Cultural importance
Center of Diego Rivera’s wide mural Sueño de una Tarde Dominical en la Alameda Central (Dream of a Sunday Afternoon in the Alameda Central).
“La Catrina has become the referential image of Death in Mexico, it is common to see her embodied as part of the celebrations of Day of the Dead throughout the country; she has become a motive for the creation of handcrafts made from clay or other materials, her representations may vary, as well as the hat.” – J.G. Posada
While the original work by Posada introduced the character, the popularity of La Calavera Catrina as well as her name is derived from a work by artist Diego Rivera in his 1947 completed mural Sueño de una Tarde Dominical en la Alameda Central (Dream of a Sunday afternoon along Central Alameda).
Rivera’s mural was painted between the years 1946 and 1947, and is the principal work of the “Museo Mural Diego Rivera” adjacent to the Alameda in the historic center of Mexico City. It measures 15 meters long and it stood at the end of Alameda Park. The mural survived the 1985 earthquake, which destroyed the hotel, and was later moved across the street to the Museo Mural Diego Rivera, built after the earthquake for the purpose of housing and displaying Rivera’s restored mural.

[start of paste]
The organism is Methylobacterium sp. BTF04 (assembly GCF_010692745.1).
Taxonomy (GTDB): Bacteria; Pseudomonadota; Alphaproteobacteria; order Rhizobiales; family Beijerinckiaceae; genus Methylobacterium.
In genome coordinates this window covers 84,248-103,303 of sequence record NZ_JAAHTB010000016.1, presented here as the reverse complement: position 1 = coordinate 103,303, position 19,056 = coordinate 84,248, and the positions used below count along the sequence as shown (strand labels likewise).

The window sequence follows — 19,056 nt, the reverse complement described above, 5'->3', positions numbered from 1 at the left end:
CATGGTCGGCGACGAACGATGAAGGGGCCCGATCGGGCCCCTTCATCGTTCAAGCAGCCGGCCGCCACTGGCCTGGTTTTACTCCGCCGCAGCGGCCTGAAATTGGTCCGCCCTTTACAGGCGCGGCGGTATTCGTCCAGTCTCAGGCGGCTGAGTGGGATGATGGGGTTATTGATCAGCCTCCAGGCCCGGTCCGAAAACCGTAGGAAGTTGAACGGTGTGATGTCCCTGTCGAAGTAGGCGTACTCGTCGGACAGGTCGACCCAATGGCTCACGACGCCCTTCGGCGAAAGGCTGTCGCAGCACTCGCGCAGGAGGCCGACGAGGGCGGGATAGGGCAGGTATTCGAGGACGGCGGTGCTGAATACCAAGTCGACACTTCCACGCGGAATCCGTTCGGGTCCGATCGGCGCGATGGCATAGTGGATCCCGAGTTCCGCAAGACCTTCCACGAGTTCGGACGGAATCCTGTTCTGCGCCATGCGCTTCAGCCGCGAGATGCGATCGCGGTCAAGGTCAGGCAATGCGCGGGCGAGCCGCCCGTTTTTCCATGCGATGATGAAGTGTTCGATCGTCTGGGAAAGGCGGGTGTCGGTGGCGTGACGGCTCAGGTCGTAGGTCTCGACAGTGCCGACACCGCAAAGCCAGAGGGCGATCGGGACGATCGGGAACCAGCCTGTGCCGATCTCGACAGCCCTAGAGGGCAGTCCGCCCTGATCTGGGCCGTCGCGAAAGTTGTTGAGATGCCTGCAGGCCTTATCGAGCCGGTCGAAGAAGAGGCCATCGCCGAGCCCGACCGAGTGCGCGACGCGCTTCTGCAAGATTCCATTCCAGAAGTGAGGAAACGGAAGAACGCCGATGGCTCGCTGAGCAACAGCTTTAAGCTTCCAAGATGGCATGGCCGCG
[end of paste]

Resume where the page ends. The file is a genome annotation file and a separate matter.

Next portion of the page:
Image
Rivera’s mural depicts a culmination of 400 years of Mexico’s major figures, which include himself, Posada, and his wife Frida Kahlo. Rivera took inspiration from the original etching and gave Calavera a body as well as more of an identity in her elegant outfit as she is poised between himself and Posada. The intent seemed to be to show the tradition of welcoming and comfort the Mexicans have with death and especially the identity of a Lady of the Dead, harking back to the heritage of the Aztec goddess Mictecacihuatl. As explained by curator David de la Torre from the LA Plaza de Cultura y Artes, a Mexican-American museum and cultural center in Los Angeles, California, USA, Catrina has come to symbolize not only El Día de los Muertos and the Mexican willingness to laugh at death itself, but originally Catrina was an elegant or well-dressed woman, so it refers to rich people,[4] de la Torre said. “Death brings this neutralizing force; everyone is equal in the end. Sometimes people have to be reminded of that.”